which is very evident when one hears it on the tape of the meeting. A glance of
displeasure and a flash of anger, even if they were actually present in April of 1998,
makes for a very slender reed on which to lean Kohring’s case for an enduring
animosity that a reasonable person would consider to be at work in 2007.
12. Kohring appended excerpts from the recording of an April 8, 1998 legislative
hearing that he contends are illustrative of the antagonistic exchanges between Kohring
and Ms. Sedwick.57/ Defendant also submitted the entire tape,58/ arguing that the
Kohring Statement, ¶ 29; Exhibit T to defendant’s reply at Docket No. 166-21.
Kohring Statement, ¶ 22-23.
At Docket No. 164, Kohring moved the court to accept an audiocassette of the
meeting, and by order at Docket No. 165, the court accepted the video tape. Kohring supplied
the tape at Docket No. 170. The court has listened to the tape.
Exhibit F to Motion, Docket No. 155-7.
See n.56, supra.
“recording more accurately captures the contentious relationship between the
Defendant and Judge Sedwick’s wife.”59/ The court having listened to the cassette tape
lodged with the court disagrees with Kohring that it illustrates a contentious relationship.
Ms. Sedwick at all times spoke in a level, normal voice and in a calm manner. She
disagreed with Kohring on the merits of several issues, but nothing in her remarks or the
tone of her voice could lead a reasonable observer to believe she displayed hostility or
antagonism towards any legislator present, including Kohring. Indeed, anyone who
listens to the tape in its entirety would be struck by the civility of the discourse among all
who participated–not just Kohring and Ms. Sedwick, but all of the other Legislators as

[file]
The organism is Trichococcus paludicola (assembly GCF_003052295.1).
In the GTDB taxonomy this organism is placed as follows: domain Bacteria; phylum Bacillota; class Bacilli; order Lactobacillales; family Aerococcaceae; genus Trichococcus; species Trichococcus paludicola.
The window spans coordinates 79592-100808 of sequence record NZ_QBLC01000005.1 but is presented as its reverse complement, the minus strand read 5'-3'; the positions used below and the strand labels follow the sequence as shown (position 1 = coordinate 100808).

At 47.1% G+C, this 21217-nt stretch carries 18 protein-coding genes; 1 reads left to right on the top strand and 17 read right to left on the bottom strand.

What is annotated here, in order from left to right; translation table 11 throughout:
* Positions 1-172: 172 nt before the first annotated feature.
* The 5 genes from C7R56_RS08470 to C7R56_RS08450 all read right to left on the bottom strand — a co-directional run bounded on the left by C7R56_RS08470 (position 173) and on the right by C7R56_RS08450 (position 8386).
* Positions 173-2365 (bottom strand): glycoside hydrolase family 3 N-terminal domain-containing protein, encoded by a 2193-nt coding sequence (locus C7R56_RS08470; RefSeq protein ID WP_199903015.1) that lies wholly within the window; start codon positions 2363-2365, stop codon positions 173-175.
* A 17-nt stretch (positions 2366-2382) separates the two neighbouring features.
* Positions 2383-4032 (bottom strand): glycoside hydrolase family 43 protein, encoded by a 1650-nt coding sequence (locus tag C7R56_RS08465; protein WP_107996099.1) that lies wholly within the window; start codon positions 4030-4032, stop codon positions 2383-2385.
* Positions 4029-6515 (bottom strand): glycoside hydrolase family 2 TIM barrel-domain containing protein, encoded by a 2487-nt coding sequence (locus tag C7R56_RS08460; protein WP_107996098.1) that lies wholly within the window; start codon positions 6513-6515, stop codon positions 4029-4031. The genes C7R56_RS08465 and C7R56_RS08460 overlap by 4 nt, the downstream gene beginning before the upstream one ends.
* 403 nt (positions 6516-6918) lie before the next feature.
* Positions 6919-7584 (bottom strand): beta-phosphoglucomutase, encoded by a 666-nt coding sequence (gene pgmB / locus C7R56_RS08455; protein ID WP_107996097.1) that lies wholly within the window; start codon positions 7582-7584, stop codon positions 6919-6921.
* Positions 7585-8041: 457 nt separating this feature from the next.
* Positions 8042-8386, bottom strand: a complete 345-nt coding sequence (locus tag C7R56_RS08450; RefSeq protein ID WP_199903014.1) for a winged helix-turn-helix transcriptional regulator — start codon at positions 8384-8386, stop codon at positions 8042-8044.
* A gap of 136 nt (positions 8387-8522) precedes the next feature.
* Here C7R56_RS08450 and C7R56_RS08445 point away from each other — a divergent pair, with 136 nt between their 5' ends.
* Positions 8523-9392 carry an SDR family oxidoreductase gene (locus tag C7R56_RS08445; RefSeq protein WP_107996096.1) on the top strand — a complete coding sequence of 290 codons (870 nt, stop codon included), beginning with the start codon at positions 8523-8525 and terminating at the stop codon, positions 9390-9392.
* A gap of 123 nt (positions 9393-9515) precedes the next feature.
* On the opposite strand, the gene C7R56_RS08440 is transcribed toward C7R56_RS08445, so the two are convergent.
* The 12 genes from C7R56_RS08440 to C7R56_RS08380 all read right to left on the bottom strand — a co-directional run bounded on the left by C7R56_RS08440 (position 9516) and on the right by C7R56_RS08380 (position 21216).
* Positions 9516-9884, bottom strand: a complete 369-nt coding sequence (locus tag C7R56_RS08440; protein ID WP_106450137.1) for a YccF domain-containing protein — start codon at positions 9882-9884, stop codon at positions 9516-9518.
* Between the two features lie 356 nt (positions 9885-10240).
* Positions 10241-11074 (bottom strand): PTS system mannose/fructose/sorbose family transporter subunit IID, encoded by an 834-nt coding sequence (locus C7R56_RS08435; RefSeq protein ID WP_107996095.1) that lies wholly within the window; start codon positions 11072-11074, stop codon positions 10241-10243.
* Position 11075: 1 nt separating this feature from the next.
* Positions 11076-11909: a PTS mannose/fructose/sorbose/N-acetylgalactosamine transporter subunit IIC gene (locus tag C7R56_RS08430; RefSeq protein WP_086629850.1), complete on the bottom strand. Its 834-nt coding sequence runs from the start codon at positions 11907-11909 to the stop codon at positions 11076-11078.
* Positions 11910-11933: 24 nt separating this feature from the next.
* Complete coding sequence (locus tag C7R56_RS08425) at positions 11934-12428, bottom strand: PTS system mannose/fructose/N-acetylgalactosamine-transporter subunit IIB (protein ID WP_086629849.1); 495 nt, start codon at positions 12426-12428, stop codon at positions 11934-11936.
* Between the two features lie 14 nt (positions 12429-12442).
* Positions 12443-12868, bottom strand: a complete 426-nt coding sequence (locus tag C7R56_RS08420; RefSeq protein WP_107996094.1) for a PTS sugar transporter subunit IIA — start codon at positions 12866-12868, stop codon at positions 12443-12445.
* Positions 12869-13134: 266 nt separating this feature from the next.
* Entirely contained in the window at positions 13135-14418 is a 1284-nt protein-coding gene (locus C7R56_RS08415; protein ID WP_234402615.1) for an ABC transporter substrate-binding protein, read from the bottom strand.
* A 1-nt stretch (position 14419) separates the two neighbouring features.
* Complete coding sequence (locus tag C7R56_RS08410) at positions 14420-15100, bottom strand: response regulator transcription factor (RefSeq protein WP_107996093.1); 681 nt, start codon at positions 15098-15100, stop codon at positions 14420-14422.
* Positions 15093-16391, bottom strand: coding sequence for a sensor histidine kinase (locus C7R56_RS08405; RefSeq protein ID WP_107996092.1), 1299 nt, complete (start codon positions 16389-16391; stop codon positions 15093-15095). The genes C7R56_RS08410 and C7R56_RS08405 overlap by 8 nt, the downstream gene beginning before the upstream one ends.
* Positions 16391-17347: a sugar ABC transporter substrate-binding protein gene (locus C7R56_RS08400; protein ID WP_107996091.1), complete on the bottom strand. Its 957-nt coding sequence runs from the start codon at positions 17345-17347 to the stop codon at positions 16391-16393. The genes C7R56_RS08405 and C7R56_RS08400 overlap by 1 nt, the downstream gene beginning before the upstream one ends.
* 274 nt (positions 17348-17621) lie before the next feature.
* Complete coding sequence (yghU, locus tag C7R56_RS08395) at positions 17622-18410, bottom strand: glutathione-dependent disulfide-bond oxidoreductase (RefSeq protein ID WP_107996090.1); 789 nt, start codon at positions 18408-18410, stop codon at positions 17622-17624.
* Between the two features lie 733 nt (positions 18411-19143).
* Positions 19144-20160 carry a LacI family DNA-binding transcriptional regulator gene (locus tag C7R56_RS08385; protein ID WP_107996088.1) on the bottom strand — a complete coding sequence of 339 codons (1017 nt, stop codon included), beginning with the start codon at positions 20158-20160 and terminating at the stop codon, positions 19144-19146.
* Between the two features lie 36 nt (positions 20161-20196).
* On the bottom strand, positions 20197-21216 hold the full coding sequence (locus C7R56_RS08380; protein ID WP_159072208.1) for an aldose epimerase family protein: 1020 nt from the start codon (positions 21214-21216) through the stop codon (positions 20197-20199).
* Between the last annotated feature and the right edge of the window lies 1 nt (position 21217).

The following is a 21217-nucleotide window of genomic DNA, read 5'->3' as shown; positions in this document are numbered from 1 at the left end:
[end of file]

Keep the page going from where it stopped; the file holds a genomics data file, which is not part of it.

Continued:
Certain allegations made by Kohring are either inaccurate, misleading, or
conclusions without any evidentiary support. To begin with Kohring states: “In early
1998, as part of a restructuring plan, I proposed House Bill 400 which would have
downgraded Commissioner Sedwick’s department to a division and would have meant a
major pay cut for Ms. Sedwick from approximately $84,000 a year to approximately
$73,800 a year.”60/ This is pure conjecture. Both the bill in the 20th Legislature and the
bill in the 21st Legislature simply merged the two departments but did not specify that
DCED would become a division.61/ Elimination of one of the departments
unquestionably would have resulted in the elimination of a Commissioner and other
executive level management officials. However, while its effect may have resulted in
the demotion of Ms. Sedwick from Commissioner to the director of a division, there is no
evidence, direct or indirect, from which it may logically be inferred that it was directed at
Ms. Sedwick personally or that she considered that as being its purpose.
Motion to File Cassette Tape. Docket No. 164.
Kohring Statement, ¶ 12.
Accessible online at http://www.legis.state.ak.us/PDF/20/Bills/HB0400B.PDF(HB 400);